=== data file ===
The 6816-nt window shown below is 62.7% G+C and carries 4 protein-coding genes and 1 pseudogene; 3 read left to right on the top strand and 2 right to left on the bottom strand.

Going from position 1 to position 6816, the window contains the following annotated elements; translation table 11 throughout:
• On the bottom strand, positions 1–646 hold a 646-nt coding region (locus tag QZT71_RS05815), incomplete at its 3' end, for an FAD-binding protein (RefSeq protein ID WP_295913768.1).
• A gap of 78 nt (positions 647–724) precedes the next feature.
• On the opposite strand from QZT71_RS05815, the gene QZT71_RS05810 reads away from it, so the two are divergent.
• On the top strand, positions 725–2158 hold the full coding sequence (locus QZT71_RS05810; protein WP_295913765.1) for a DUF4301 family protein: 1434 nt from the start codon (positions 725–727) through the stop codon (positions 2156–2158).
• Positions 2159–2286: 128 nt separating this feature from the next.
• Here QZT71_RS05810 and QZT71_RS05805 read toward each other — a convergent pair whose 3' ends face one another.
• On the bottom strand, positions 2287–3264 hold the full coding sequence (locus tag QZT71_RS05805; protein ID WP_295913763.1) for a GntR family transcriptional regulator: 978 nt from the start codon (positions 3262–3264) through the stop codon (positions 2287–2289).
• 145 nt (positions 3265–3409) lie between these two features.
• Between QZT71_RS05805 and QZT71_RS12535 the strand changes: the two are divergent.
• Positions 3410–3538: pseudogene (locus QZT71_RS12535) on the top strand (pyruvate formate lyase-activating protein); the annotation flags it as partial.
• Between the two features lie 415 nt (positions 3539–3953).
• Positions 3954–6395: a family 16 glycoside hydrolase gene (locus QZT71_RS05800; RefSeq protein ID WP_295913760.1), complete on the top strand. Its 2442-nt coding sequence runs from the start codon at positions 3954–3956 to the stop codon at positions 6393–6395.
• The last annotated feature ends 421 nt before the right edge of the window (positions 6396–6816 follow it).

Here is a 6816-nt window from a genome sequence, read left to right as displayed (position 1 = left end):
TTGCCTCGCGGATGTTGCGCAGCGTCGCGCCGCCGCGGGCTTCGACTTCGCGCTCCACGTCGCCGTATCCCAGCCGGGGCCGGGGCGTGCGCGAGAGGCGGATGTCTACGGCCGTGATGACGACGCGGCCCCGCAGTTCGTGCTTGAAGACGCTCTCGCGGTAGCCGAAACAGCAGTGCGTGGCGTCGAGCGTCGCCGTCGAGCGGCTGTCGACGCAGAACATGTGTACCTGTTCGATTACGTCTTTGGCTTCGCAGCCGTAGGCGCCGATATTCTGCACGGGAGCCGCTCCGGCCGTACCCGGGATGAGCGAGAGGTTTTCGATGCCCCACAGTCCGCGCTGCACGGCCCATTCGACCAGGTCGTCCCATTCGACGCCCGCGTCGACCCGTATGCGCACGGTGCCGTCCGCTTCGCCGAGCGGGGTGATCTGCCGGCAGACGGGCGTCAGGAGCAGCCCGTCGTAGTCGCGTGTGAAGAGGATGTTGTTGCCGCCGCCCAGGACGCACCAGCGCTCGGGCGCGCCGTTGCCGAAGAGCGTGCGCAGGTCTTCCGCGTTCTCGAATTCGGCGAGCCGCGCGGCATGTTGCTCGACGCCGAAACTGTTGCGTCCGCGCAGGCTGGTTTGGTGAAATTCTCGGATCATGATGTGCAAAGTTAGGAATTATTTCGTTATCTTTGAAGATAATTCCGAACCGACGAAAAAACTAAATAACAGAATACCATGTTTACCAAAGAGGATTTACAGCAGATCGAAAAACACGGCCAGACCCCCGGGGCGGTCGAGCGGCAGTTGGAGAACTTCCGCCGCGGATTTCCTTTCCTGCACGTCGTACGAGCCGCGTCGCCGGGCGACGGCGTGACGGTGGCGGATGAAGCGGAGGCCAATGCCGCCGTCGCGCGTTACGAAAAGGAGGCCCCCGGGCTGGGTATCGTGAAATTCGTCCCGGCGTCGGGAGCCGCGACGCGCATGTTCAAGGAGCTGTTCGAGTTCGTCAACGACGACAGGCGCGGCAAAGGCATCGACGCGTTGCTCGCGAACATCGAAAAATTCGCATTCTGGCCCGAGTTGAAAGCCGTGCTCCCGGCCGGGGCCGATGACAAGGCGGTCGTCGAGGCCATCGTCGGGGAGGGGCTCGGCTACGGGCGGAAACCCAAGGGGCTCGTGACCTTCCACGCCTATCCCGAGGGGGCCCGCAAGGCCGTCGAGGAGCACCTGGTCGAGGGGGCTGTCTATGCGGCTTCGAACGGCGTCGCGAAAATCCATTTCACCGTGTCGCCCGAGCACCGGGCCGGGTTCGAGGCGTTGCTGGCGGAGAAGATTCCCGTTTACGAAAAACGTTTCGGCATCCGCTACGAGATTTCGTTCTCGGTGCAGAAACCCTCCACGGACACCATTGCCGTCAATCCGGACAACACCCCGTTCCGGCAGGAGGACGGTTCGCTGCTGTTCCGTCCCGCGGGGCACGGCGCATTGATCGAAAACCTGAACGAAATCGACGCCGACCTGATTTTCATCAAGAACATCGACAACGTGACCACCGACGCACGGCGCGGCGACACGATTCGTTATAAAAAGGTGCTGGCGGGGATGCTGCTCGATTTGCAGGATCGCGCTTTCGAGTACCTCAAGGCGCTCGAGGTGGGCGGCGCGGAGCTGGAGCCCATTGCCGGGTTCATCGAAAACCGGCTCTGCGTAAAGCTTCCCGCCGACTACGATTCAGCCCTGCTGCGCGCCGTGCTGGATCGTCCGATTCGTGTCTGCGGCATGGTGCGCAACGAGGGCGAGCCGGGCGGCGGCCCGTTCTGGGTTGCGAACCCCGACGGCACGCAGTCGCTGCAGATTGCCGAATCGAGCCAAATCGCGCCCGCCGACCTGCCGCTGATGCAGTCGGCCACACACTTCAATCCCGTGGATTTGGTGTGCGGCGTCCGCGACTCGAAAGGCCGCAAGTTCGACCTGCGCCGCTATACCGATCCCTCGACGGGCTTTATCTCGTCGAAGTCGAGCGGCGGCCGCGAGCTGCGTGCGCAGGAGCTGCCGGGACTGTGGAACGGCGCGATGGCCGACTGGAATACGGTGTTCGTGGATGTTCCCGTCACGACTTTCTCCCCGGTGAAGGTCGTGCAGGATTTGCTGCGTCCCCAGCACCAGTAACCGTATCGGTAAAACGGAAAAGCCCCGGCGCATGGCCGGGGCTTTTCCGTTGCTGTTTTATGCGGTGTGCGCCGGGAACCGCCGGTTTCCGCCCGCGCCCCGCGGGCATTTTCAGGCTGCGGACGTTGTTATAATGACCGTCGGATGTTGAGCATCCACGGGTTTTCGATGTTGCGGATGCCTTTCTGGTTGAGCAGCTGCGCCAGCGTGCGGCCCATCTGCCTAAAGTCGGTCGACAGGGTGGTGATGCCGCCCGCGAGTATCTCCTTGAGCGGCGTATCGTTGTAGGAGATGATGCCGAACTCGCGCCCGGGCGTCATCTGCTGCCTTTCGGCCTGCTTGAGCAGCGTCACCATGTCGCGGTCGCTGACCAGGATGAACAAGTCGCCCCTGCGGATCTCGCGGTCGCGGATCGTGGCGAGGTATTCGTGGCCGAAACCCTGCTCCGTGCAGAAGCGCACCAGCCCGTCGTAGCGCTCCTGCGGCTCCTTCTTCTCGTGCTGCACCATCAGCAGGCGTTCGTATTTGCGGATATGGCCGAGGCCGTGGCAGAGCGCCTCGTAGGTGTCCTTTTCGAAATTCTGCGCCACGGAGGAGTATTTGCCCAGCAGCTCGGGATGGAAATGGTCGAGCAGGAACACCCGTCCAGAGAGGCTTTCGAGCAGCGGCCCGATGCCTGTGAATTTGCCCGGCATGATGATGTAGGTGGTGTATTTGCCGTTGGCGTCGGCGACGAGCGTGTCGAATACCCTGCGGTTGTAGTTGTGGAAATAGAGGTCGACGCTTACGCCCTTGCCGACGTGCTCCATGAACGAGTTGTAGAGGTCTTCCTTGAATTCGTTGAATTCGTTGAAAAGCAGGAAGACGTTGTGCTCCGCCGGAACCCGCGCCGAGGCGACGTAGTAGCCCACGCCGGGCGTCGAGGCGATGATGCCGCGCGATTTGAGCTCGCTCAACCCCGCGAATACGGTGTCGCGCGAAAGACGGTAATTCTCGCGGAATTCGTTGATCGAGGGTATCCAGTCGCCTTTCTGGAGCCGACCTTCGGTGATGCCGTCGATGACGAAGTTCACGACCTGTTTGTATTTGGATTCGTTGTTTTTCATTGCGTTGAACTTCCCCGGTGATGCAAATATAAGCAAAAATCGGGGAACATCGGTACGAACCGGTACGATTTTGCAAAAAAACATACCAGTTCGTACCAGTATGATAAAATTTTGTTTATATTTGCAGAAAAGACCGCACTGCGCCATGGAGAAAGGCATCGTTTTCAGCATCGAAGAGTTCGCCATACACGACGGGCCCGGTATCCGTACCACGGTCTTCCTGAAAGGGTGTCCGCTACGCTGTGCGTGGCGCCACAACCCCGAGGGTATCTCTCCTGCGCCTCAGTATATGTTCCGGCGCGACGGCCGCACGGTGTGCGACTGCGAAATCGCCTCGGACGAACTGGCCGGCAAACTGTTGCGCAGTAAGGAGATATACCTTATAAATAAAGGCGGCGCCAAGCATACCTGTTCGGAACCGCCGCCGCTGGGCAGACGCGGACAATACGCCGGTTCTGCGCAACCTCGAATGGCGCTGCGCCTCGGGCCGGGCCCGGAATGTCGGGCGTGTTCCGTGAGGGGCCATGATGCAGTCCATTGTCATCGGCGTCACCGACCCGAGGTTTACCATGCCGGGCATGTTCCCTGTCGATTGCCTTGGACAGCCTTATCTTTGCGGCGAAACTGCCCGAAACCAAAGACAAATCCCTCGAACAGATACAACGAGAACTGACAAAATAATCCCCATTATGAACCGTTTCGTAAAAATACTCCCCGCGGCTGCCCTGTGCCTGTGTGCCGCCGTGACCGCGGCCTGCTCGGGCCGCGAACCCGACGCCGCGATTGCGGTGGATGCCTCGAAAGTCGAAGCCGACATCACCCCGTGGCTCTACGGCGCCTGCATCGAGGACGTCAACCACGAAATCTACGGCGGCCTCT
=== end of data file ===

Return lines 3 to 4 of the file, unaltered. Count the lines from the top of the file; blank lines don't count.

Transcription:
• On the bottom strand, positions 1–646 hold a 646-nt coding region (locus tag QZT71_RS05815), incomplete at its 3' end, for an FAD-binding protein (RefSeq protein ID WP_295913768.1).
• A gap of 78 nt (positions 647–724) precedes the next feature.